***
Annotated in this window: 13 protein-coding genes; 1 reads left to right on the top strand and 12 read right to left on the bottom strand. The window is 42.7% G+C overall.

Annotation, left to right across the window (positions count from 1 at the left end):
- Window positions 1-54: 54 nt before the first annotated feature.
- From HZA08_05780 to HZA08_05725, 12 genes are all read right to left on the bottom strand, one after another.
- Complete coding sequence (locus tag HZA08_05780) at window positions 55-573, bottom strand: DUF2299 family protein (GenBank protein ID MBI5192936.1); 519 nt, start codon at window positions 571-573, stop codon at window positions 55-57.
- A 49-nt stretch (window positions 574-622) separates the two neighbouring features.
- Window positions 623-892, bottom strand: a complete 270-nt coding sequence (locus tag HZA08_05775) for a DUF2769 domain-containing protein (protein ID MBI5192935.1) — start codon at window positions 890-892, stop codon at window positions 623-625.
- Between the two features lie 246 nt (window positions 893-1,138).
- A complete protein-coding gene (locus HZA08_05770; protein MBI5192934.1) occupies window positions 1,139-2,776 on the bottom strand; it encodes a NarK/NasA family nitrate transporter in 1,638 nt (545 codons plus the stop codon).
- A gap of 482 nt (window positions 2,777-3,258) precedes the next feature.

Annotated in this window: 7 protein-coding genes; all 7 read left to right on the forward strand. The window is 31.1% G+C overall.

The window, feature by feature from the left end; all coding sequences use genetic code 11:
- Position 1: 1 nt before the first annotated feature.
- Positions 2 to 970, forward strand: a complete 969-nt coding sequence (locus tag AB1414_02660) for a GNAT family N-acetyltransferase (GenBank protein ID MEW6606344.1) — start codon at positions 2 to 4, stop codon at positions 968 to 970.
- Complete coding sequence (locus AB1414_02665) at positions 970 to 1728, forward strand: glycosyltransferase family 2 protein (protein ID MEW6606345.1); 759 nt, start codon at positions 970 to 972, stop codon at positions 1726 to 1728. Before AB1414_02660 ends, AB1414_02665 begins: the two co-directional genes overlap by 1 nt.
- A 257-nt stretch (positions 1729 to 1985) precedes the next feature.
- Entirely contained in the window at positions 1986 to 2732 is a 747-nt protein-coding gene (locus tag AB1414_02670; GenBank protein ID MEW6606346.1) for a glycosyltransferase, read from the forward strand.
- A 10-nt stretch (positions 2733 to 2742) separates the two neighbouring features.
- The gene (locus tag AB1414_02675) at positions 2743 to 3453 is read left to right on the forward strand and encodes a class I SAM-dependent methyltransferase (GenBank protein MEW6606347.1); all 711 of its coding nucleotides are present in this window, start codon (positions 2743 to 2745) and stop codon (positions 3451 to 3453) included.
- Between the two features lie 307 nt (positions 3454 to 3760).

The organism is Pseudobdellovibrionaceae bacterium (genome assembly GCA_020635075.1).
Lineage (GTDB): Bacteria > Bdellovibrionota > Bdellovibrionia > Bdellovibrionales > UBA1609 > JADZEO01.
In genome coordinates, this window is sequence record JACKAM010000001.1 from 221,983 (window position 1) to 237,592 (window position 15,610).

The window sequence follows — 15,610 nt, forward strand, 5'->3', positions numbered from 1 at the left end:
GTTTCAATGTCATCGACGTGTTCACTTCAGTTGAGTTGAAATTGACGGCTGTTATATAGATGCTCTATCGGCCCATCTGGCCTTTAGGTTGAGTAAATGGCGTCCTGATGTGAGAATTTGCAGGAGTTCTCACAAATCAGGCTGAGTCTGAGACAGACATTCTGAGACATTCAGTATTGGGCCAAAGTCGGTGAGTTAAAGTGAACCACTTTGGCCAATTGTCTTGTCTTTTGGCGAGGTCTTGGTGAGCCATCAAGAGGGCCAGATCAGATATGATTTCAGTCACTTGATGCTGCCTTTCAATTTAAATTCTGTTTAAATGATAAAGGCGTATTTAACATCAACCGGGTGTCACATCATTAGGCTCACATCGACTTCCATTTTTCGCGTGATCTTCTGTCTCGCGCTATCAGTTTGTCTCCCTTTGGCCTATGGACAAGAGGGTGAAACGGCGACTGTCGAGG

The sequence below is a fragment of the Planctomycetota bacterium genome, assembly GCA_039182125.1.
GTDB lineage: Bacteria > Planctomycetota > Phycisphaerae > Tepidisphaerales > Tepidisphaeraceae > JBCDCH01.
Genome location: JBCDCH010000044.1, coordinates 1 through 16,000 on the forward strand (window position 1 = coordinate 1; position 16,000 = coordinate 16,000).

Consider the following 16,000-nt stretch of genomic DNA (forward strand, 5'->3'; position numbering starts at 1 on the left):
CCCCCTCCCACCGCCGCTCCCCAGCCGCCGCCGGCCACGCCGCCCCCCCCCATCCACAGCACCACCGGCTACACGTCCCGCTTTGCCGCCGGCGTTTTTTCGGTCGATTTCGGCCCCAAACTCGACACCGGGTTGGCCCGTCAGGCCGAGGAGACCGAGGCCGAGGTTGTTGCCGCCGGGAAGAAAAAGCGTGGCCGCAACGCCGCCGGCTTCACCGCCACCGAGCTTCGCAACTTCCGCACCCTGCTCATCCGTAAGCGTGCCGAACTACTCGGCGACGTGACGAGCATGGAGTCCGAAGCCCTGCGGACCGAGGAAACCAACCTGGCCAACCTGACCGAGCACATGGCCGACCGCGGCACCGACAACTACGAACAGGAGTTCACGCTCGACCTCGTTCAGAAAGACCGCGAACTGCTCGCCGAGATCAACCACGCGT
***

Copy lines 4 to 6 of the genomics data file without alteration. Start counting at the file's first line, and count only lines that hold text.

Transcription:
- From HZA08_05780 to HZA08_05725, 12 genes are all read right to left on the bottom strand, one after another.
- Complete coding sequence (locus tag HZA08_05780) at window positions 55-573, bottom strand: DUF2299 family protein (GenBank protein ID MBI5192936.1); 519 nt, start codon at window positions 571-573, stop codon at window positions 55-57.
- A 49-nt stretch (window positions 574-622) separates the two neighbouring features.